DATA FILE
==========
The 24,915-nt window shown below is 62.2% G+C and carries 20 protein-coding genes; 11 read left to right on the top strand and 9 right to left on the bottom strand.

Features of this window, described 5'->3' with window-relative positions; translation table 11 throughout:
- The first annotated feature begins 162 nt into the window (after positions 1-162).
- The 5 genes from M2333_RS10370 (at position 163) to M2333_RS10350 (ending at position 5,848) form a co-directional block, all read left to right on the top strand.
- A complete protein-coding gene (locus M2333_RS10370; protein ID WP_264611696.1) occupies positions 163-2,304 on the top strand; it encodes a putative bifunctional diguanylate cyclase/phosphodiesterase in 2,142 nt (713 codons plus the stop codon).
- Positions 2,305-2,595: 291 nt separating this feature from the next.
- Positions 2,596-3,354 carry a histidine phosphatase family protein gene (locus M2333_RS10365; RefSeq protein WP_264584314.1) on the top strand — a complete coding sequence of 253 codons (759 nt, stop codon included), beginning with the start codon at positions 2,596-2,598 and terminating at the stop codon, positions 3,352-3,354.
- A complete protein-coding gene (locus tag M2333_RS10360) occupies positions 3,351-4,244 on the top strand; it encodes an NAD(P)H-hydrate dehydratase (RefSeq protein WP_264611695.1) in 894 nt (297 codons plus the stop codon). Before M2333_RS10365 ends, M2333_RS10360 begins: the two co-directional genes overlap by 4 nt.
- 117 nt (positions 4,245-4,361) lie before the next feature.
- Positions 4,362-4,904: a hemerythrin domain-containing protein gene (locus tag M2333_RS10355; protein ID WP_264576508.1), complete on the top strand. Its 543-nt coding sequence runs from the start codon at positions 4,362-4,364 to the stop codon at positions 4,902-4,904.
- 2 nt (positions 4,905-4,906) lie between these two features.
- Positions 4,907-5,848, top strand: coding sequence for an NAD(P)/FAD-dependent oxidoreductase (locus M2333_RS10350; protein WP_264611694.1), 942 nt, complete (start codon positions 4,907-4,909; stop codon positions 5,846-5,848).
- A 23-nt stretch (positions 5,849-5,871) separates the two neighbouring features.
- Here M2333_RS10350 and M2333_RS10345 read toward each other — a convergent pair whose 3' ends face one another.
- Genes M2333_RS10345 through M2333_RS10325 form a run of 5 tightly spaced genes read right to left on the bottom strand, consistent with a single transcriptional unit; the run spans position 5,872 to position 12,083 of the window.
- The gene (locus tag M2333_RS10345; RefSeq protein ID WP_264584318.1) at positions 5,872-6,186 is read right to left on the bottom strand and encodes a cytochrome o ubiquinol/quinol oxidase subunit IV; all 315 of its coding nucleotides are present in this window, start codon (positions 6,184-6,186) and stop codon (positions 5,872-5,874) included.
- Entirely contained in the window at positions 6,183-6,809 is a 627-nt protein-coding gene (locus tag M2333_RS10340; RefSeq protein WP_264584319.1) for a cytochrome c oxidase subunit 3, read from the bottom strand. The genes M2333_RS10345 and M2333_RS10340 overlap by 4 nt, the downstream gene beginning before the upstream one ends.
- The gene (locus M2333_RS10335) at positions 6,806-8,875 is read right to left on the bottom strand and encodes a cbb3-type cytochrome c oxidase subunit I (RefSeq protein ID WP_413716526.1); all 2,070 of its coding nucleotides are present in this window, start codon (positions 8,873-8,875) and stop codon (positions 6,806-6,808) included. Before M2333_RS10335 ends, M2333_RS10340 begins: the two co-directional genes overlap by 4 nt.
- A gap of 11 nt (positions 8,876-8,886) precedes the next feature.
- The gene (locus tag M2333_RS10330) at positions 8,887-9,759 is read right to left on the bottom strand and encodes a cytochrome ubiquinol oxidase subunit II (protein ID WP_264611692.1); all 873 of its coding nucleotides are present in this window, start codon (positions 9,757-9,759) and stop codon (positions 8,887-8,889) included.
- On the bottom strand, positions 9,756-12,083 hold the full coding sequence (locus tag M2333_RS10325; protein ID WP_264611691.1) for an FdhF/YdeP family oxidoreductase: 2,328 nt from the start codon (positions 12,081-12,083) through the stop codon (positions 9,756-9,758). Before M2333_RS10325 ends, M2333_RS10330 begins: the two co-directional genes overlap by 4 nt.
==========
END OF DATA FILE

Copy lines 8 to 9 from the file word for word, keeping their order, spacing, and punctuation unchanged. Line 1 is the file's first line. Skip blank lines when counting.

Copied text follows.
- A complete protein-coding gene (locus tag M2333_RS10360) occupies positions 3,351-4,244 on the top strand; it encodes an NAD(P)H-hydrate dehydratase (RefSeq protein WP_264611695.1) in 894 nt (297 codons plus the stop codon). Before M2333_RS10365 ends, M2333_RS10360 begins: the two co-directional genes overlap by 4 nt.
- 117 nt (positions 4,245-4,361) lie before the next feature.